And if you somehow placed $100 on the Lions to go over 7.5 wins on that opening line and then placed $100 on them to go under 7.5 wins on Tuesday morning, well, you have a +EV bet. No matter what happens, one of your bets is going to win. If the Lions win eight or more games and hit the over, you'll win your money back, since you bet a total of $200 ($100 on the over and $100 on the under) and won $200 (your $100 bet on the over and the $100 in profit you were promised for winning). If they hit the under and you had them at +110, you'll win $210, giving you a $10 profit. If we assume that the over/under is a 50/50 shot, your EV is five bucks. Not that exciting at the $100 level, but add a few zeros to that total for professional bettors (or "sharps") and remember that it's a guaranteed break-even bet with the possibility of winning some money. Anticipating the lines and the way people are going to bet is the best way — maybe the only way — to make money on sports betting.
So over the next few weeks, we're going to track how the NFL over/under lines move during the preseason. With one week of the preseason in the books, let's take a look at the lines that have shifted the most and analyze the reasons behind the movement. We'll check back in a couple of weeks, after two more rounds of the preseason (and, presumably, a few big injuries), to see how things have changed.
Lines for this week's column come courtesy of the sportsbook at Aria.
OPENING LINE: 10 wins, Over -120, Under EVEN
NOW: 10.5 wins, Over -135, Under +115
This is one the whole family can figure out. As a reminder, the Eagles signed Nnamdi Asomugha, Cullen Jenkins, Ryan Harris, Ronnie Brown, and traded for Dominique Rodgers-Cromartie. As you might suspect, this boosted their odds while harshing the market for their NFC East rivals. The under on the Giants line of 9.5 wins started at -115 and has fallen to -140, while the Redskins went from being at even money to finish under 6.5 wins to -130 to finish under six wins.
Note that both the Eagles' and Redskins' lines have shifted by a half-win. That might not seem like a huge difference, but it can be enormous in a season that holds just 16 games. Before, a 10-win season for the Eagles would have been a push, returning the bettor his/her investment without any profit or loss. Now it's a loss. Since the last strike season, in 1987, only 21.5 percent of teams have won 11 games or more. 11.4 percent of teams, more than half that total, have won exactly 10 games. A lot of things have to go right for a team — even as one as good as the Eagles — to win 11 or more games in a season. Having the ability to push on a 10-win total is an enormous advantage for the bettor. While the Eagles certainly look like world-beaters right now, this is a perfect example of the market falling in love with a series of moves. This is still a team with holes on defense and a weak offensive line, and there's probably some value in betting against the consensus here. On the other hand, occasionally you try doing this and end up betting the under on the 2007 Patriots.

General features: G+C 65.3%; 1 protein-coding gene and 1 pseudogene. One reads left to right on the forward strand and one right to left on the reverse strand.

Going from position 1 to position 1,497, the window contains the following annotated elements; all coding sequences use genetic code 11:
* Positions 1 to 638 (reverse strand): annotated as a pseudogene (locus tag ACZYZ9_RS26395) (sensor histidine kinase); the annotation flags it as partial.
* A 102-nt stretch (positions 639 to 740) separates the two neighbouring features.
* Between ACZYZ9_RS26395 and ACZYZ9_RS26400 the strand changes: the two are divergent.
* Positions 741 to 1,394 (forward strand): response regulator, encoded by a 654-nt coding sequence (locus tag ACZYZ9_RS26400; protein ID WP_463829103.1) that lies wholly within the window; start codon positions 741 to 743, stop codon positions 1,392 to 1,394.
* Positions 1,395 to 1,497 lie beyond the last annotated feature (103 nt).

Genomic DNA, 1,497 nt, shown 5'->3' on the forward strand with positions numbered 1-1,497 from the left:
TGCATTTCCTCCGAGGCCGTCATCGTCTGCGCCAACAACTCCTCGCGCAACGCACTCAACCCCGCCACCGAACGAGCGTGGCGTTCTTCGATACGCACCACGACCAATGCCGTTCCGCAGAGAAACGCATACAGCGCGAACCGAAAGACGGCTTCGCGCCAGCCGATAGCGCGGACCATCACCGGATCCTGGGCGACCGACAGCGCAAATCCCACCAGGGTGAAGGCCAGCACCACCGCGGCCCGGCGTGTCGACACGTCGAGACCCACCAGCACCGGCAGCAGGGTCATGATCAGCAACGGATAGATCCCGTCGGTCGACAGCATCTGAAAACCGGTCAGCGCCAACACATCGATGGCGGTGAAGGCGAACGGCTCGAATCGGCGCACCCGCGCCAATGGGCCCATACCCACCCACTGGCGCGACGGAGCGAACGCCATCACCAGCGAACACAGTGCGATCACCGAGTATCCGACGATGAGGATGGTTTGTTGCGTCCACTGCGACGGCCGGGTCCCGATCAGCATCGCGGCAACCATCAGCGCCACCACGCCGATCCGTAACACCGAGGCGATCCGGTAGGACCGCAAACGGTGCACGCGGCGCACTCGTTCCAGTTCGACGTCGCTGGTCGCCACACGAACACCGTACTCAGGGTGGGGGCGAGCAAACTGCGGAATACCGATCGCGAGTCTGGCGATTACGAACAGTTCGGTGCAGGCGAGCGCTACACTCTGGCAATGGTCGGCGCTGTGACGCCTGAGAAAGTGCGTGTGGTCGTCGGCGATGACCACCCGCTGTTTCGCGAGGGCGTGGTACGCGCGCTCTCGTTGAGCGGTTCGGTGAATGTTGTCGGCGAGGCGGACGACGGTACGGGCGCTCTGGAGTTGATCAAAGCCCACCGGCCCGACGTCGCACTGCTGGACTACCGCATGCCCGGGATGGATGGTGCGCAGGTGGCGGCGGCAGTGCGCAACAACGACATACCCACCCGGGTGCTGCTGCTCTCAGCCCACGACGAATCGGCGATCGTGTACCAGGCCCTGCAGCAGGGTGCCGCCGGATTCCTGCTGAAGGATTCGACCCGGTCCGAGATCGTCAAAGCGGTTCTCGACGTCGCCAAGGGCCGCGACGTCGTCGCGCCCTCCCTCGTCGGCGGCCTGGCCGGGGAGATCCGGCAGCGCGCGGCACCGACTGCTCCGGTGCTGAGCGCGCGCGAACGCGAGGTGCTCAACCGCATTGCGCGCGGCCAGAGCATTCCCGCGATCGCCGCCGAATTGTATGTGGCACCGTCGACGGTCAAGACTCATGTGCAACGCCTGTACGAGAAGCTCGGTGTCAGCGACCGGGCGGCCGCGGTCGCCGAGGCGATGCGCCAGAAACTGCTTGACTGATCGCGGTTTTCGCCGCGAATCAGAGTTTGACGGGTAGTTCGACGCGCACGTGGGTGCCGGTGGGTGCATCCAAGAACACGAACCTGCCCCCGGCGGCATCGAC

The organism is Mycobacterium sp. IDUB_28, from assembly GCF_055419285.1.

OPENING LINE: 6 wins, Over -120, Under EVEN
NOW: 6.5 wins, Over -135, Under +115
The Cardinals have seen the same improvement in their odds that the Eagles are enjoying, and it's for a similarly obvious upgrade: They replaced the three-headed hydra of Derek Anderson, Max Hall, and John Skelton with Kevin Kolb. Meanwhile, the market sees disaster elsewhere in the NFC West. San Francisco's eight-win line has seen the Over go from -120 to +120, and, well let's get to Seattle later.
St. Louis Rams
OPENING LINE: 7 wins, Over -120, Under EVEN
NOW: 7.5 wins, Over EVEN, Under -120
Although the Rams' line has shifted from seven victories to 7.5 over the past month, the market seemed to be a lot higher on them at the beginning of the week. On Monday morning, the Over on the Rams was at -120 and the Under was even money; by Wednesday afternoon, those odds had flipped. Nothing obvious happened to the Rams over the past couple of days that would have made their odds decline, so it seems likely that some big-money bettors wagered on the Rams finishing at 7-9 or worse. They start the season with a really rough schedule, but the Rams' winning eight games or more in a division that weak sure looks like a healthy bet to me.
OPENING LINE: 8 wins, Over -115, Under -105
NOW: 8 wins, Over -155, Under +135